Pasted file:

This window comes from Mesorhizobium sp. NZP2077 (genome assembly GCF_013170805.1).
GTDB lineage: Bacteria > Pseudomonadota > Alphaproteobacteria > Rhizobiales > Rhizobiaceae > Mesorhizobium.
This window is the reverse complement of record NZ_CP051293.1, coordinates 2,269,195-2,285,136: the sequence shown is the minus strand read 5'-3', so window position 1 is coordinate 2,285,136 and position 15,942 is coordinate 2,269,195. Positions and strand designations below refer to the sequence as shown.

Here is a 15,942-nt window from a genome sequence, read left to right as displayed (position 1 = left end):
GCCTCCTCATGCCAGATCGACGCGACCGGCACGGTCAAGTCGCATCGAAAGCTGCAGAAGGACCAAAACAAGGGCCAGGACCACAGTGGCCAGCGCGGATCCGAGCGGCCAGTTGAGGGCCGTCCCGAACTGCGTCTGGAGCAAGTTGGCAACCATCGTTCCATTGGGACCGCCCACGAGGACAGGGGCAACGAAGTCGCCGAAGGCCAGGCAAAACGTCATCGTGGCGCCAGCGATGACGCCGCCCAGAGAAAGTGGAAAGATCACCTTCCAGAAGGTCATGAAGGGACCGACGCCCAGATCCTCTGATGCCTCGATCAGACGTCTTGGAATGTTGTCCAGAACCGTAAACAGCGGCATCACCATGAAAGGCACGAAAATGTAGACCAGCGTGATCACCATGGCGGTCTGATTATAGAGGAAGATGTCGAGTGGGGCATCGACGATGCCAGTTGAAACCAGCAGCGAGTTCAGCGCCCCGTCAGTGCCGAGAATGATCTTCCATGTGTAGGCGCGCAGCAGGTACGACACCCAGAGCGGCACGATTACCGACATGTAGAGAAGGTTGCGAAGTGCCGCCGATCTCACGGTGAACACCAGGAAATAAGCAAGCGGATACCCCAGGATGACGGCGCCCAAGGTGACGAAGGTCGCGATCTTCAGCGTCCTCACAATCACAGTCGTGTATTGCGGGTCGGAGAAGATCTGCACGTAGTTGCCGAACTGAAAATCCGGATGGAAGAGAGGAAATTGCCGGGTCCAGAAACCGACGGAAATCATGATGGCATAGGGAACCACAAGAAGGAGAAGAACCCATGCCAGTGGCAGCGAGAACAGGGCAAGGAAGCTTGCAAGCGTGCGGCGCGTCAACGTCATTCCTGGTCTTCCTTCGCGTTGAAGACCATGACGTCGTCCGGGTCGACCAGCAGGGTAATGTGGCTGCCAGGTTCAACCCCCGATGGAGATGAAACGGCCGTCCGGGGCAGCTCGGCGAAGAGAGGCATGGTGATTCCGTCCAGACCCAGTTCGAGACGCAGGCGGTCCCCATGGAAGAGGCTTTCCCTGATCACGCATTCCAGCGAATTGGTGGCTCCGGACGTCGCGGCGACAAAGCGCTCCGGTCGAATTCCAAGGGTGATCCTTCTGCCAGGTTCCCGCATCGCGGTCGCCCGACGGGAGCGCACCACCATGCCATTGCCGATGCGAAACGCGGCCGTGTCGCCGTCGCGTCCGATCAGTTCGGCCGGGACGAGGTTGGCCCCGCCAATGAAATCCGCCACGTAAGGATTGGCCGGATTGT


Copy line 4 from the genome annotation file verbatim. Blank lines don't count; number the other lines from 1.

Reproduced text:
Here is a 15,942-nt window from a genome sequence, read left to right as displayed (position 1 = left end):